are lots of fun. Meeting up and hanging out with friends can be a great way to
spend a weekend. But things don’t always go according to plan. Uninvited
guests, people getting drunk, and property damage are some of the things that may
go wrong at parties and the consequences aren’t fun. So, if you are
hosting a party there are a number of things you might want to think about
If you want more information or legal advice about throwing parties and your rights and responsibilities, please send us a Lawmail.
Once you decide to have a party, a good idea is to make a guest
list and stick to it. Having people you don’t know turn up to your party can
cause a good time to get out of control. There are a few ways you can make sure
you and your friends don’t have to worry about people you didn’t invite ruining
- have a single entry point;
- no pass-outs;
- avoid inviting people online. However if you want to invite people on Facebook or email, make sure the list is controlled by you and private.
It is a good idea to register your party beforehand with the local
police station. If the police are aware of your party they can:
- help you remove gatecrashers;
- drive by to make sure everything is ok; and
- tell you about any complaints about noise over the phone.
You can notify the police by:
- calling them on 13 14 44
- going to your local police station or
- downloading a ‘Party Safe’
form from the website and handing it in at least one week before the party to your local police station in person,
by post, fax or email.
to tell the police if the party gets postponed, relocated or cancelled.
having a party at licensed premises, like a club or pub, it is illegal for
staff to give alcohol to anyone under the age of 18. It is also against the law for anyone under 18 to drink alcohol or to carry it
on these premises and if you are caught, you will face fines of up to $1300.
If you are
having a party at your house, people under the age of 18 can only drink if an
adult responsible for them (like their parent) supplies it or gives permission
for them to drink.
If people are drinking, remind your guests it is illegal and
dangerous to drink and drive. If your guests are on their “P” plates they must
not have a blood alcohol reading when they drive. If anyone has their full licence, the limit is 0.05g. If you have guests who are planning to drink
there are a number of options:
- organise a taxi
offer them a couch to sleep on
- organise a designated driver (someone who takes a night off from
drinking to drive others home).
Drink spiking is against the law. This is when people add alcohol
or another substance to someone else’s drink without their knowledge. It is also against the law if you make a
person take a drug or drink that will change their behaviour, affect their
ability to think and make decisions without their permission. The penalty for
this is a fine of up to $13,000 and/or up to two years in prison.
It doesn’t matter if this was just a joke or a prank. Check out the Kids
Partying page for some great advice on managing alcohol.
It’s illegal to have drugs at your house or on your body (e.g. in
your pocket). If
you are found to have drugs in your possession, you may be fined up to $6,500
or a maximum of two years in prison.
For more information on the penalties you could face for possessing or using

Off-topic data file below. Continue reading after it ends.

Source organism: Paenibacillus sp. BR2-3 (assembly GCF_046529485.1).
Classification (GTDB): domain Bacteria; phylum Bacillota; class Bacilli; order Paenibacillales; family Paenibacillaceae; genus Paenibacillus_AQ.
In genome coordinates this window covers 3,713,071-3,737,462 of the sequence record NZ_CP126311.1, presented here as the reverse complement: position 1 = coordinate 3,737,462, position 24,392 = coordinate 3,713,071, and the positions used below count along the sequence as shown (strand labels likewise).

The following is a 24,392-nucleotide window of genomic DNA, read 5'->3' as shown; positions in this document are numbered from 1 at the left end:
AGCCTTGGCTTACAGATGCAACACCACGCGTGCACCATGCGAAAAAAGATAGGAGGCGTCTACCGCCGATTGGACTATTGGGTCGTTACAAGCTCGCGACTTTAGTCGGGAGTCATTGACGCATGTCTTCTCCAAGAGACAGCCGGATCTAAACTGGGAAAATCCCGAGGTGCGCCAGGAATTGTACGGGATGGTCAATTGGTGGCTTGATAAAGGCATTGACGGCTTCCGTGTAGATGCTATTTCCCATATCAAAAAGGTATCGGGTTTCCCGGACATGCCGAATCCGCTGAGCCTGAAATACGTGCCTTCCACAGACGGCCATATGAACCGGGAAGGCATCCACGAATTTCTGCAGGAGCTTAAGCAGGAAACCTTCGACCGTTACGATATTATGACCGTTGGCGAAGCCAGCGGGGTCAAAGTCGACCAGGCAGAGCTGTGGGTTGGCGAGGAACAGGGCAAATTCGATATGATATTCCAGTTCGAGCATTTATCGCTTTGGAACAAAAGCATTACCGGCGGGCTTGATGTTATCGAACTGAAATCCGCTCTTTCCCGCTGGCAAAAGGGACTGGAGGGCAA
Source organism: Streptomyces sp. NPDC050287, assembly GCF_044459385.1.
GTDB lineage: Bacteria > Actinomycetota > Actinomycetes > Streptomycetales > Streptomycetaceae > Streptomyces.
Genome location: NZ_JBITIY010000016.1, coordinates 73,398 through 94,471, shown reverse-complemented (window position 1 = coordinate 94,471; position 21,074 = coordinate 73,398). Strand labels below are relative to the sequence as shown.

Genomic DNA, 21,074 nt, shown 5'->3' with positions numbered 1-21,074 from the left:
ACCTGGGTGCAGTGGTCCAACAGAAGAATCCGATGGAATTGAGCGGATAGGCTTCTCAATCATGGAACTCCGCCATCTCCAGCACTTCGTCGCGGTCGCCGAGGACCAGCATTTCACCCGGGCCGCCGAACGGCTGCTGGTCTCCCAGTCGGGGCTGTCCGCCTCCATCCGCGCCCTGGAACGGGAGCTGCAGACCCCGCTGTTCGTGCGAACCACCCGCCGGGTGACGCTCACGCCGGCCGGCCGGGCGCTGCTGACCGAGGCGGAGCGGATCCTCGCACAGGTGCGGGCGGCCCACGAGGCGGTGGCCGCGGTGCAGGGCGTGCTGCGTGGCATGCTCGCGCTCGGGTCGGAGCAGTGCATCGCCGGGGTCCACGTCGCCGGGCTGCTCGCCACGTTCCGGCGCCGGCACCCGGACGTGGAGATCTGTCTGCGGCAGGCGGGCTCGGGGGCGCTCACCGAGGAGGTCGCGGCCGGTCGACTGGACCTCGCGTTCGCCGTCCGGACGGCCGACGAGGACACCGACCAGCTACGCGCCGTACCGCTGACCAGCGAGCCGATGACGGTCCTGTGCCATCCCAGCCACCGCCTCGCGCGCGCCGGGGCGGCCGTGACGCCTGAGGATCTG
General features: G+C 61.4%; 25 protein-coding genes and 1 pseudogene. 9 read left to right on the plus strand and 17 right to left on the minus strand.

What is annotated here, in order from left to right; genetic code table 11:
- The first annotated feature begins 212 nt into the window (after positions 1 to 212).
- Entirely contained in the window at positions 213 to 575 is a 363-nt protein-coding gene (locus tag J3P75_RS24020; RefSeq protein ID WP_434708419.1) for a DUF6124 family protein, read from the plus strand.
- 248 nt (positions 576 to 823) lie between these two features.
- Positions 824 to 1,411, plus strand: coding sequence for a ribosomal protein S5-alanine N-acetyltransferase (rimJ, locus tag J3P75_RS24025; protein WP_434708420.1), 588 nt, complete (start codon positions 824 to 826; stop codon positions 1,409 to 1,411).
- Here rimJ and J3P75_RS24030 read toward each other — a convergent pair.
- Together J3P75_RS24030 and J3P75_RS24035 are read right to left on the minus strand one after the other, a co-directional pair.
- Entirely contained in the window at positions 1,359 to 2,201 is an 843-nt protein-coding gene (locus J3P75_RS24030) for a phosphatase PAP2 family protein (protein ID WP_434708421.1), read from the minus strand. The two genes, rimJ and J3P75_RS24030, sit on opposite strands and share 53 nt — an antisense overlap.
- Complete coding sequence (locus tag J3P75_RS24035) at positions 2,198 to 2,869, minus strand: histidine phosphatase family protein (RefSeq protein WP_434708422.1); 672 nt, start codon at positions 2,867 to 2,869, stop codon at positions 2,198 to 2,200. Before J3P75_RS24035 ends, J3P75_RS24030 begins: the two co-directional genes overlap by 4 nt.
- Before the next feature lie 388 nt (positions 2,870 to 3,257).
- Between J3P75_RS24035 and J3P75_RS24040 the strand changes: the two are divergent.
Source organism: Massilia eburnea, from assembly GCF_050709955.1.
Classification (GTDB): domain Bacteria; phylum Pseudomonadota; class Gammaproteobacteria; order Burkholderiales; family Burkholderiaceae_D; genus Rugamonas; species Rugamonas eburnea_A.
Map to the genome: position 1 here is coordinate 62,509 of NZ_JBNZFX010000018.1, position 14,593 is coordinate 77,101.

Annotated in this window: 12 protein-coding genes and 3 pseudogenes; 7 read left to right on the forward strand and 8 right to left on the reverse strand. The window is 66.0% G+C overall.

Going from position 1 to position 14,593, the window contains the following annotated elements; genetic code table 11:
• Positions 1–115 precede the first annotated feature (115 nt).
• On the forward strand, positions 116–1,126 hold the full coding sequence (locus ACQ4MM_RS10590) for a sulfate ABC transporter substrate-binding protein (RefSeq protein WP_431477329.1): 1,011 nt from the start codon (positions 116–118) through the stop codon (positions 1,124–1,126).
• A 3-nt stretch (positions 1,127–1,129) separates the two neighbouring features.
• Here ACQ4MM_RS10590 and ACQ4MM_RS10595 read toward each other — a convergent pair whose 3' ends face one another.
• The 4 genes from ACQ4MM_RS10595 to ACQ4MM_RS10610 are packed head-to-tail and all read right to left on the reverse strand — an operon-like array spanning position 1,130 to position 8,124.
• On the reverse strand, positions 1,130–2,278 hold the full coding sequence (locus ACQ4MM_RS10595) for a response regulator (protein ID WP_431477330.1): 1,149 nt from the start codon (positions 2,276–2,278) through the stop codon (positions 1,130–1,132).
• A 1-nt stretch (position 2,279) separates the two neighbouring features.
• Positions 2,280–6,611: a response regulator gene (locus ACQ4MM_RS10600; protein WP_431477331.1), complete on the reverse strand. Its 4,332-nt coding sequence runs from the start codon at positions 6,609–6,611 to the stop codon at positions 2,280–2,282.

drugs please check out our Drugs page.
It is always
a crime for anyone to threaten to hurt, touch in a sexual way without consent
or force another person to take part in any sexual activity against their will.
It is important to remember that regardless of whether or not people are
drinking at your party, you want to make sure all your guests stay safe. One
way to keep each other safe is to stay together or make plans to check in with
each other throughout the night. For more information regarding sexual assault
please read our Sexual
If there is a medical emergency, you should call an ambulance on
In the case of a drug overdose, and you don’t know whether the
amount taken was damaging, you can ring Poisons
Information on 131 126, anytime and anywhere in Australia for advice.
Be aware that it takes a while for the symptoms of an overdose to appear, so
even if the person appears to be all right, get help and advice.
In Tasmania it is a crime to cause an ‘environmental nuisance’. Too much noise may be considered an environmental nuisance depending on its
volume, duration, when the noise is made and whether it can be heard in a room
in your neighbour’s house.
The most common complaint from neighbours is the level of noise at parties and
it’s the most common reason police are called to a party. The best way to avoid
complaints from your neighbours is to give them some warning of your party.
However, you must also keep noise to a minimum, especially after midnight. If your party is
judged by the police to be creating ‘environmental nuisance’, then you may face
The times when you are able to use music and sound equipment are
Monday to Thursday: 7am to 10pm
Friday: 7 am to midnight
Saturday: 9 am to midnight
Sunday and Public Holidays: 10 am to 10pm
Having a party at your house is a lot of responsibility. You take
on a duty for the safety of all your guests, so make sure items that can injure
your guests are set aside. If your guest is injured, they may be able to sue
either you or your parents/guardian for negligence.
For more information, see our Being Sued page.
Have an emergency contact list drawn up and put it in a place
where it could be seen. The list should
- Emergency: Police, Ambulance and Fire 000;
- Poisons Information Centre 131 126;
- A responsible person’s number.
For more tips on party planning visit:
For more information or legal advice, please send us a Lawmail.
This page was
last reviewed 24 February 2015.